Friday, December 30, 2005

The Czech Paradox
Believe at Operetta

No one talks about the Czech paradox. We know about the French paradox. Eat all the foie gras stuffed croissants you want, and as long as you wash it down with a nice bottle of red wine (any red wine, from Chinon to Chateau LaTour), you will avoid heart disease, diabetes and other issues that plague the super-sizing U.S of A. Still, did you know that a diet of beer, more beer and a plate full of bread dumplings will keep you fit enough to join Charlie’s Angels. Don’t believe me. Visit Operetta on Fullerton between Central and Austin. After yet another delicious meal last week, I find that I must tell the world about the Czech paradox.

I am utterly convinced that the three women who are the service staff at Operetta are paid international assassins, especially the one known as “Kate.” “Yeah, Kate” I said making little rabbit fingers when one of my daughters one asked her name, spies really tell their name to whomever asks. I go to Operetta for the ample portions, the cheap imported beer, and the garlic soup (surely a top 10 Chicago soup), but I go just as much to gawk at Kate. How can I best describe Kate? Perhaps as a shorter haired version of the old Black Canary from DC Comics? Kate looks like she could dead lift 200 lbs, yet she has none of that Chyna induced bulk. She trains to keep her edge, and like her two cohorts at Operetta, she eats Czech food. Granted while the other two are sleek and slim, they are not quite as brutal looking as Kate. But remember, each member of this Fox Force Five (of course the other two are out of town on assignment) has their own special skills. They are walking proof of the Czech paradox.

Remember that everyone over 21 is expected to order a beer when seated at Operetta, either Pilsner Urquell, Staroprame (my preference) or Radegast. Each brand has its own glass that shares a common trait of being large. Most diners get more than one. In fact, I wonder when the smoking laws take effect in a few weeks, Operetta might qualify as a tavern. Soup is less de rigueur than beer but worth getting. As I noted, the garlic soup, with croutons, parsley and a sprinkling of cheese is up there with any soup in Chicago, but creamy paprika with tiny slices of hot dog like sausages, yesterday’s goulash thinned out as soup, or the chicken are all worth ordering—my suggestions being limited to soups I have tried. Entrees at Operetta come on what we Americans call “serving” plates. Still, if you think the secret of the Czech paradox is the creamy dill gravy, you should know that many an Operetta meal comes fried as well. Perhaps nothing goes better with a Czech beer than a slab of munster like cheese (that’s American munster not the smelly French munster), battered and fried and served with a mess of sliced roasted-fried potatoes. Could the secret be the “tarter” sauce many dip their cheese? It may be that certain (not all) meals at Operetta get a bit of canned peas/canned corn and carrot salad. This little bit of veg may keep Kate sharp. Not all “plates” get this treatment though. Platters of roast pork with sauerkraut or smoked butt with creamed spinach avoid these extras. More room for the dumplings. These are dumpling eatable without gravy (but who would?), yellow from a bit of fat in the dough. Better dumplings in Chicago, I do not know.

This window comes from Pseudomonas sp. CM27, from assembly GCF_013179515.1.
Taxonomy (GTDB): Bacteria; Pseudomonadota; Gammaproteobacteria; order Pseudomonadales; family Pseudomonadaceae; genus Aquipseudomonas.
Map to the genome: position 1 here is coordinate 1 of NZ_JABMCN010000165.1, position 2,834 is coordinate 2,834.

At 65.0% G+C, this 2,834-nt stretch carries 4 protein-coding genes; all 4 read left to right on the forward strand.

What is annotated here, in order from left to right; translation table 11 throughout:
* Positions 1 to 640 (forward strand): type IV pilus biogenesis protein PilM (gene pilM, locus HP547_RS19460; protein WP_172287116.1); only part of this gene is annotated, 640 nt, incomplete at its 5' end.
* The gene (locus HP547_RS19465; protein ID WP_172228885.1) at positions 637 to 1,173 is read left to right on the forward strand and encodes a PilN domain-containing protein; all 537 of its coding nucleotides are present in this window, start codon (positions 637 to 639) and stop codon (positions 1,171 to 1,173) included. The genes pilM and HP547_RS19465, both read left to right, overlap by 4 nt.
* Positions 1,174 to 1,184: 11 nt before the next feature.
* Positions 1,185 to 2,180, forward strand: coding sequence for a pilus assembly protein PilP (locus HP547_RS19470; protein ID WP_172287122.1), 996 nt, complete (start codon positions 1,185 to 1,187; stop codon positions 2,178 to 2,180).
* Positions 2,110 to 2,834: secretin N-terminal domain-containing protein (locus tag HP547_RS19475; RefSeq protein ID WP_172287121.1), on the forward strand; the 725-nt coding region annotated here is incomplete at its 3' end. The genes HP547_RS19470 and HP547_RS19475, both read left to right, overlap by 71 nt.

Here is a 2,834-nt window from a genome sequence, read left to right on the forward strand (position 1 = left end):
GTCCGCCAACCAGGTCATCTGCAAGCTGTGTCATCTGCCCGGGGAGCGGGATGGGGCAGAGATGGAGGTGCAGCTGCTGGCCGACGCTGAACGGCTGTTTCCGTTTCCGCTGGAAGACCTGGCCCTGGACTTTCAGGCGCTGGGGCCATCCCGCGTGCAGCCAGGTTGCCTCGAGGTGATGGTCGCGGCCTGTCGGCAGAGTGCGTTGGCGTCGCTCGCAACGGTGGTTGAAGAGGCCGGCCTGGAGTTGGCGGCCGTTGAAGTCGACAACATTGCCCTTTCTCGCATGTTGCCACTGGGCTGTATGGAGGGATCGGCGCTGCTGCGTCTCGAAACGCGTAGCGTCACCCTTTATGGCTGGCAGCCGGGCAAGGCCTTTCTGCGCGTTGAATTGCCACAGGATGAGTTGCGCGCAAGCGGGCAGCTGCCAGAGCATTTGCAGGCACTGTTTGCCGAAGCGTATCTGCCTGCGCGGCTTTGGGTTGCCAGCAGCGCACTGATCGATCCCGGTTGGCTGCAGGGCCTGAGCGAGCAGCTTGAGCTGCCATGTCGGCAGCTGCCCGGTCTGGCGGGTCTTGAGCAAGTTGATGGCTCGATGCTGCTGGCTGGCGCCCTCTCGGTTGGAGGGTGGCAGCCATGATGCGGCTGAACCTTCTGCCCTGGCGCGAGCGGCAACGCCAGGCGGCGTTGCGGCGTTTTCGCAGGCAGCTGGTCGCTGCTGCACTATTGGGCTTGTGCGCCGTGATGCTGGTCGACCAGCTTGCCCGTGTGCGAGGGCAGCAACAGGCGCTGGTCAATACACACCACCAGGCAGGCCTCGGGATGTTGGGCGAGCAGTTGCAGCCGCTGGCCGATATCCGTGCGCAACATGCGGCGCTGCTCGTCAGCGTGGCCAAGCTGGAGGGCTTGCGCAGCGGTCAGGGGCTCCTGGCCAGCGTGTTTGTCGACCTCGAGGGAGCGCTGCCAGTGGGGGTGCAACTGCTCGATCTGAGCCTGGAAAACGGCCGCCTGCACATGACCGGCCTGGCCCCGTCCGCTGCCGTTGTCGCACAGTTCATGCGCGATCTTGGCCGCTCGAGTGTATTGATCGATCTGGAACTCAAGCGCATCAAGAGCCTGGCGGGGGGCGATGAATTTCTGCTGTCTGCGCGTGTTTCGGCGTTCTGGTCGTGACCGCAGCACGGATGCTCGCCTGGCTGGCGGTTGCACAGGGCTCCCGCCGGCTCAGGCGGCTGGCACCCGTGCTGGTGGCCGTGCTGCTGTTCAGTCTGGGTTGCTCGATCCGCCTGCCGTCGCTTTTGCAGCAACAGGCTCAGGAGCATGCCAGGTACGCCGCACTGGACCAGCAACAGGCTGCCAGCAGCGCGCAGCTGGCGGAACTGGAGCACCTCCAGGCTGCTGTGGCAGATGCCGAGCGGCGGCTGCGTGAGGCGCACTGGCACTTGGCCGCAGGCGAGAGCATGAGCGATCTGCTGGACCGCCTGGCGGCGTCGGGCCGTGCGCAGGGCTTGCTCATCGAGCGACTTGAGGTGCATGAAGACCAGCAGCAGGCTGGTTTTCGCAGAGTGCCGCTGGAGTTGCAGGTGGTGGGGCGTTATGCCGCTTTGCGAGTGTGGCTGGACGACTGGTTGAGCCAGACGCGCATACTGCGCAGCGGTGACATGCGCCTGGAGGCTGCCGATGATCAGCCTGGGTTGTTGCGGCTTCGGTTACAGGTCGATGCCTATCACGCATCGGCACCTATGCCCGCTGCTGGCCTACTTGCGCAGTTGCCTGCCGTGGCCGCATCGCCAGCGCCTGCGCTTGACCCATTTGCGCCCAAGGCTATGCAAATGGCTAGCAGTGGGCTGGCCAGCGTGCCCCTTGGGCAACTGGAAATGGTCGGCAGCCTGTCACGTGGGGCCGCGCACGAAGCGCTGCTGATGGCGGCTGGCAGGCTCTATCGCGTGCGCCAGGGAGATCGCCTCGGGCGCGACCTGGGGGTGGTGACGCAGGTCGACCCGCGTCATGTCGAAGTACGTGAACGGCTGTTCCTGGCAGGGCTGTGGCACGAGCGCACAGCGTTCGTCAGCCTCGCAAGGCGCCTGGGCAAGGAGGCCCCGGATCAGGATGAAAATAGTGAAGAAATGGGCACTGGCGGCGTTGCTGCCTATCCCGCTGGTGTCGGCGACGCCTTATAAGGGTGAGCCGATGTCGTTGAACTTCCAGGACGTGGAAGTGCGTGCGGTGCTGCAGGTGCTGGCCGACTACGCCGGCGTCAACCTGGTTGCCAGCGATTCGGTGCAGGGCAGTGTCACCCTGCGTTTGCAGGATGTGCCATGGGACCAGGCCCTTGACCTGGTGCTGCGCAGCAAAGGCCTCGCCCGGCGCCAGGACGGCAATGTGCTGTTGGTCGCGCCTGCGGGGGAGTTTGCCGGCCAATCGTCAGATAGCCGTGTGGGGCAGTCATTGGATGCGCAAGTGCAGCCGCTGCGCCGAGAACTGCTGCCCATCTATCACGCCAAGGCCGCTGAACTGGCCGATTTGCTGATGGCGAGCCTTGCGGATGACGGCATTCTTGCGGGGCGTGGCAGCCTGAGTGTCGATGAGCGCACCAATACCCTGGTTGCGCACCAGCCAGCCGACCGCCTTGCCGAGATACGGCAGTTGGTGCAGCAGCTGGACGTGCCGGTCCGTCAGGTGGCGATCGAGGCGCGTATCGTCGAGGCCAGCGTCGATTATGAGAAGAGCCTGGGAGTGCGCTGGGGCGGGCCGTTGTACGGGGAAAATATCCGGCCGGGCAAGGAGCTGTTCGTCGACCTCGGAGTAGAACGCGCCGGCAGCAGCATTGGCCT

This is the fare that nourishes the team at Operetta. A diet of great beer, fried cheese, tarter sauce, mounds of meat in gravy, and lotsa bread dumplings. Visit. Eat. Drink. Observe. You too will come to believe in the Czech Paradox.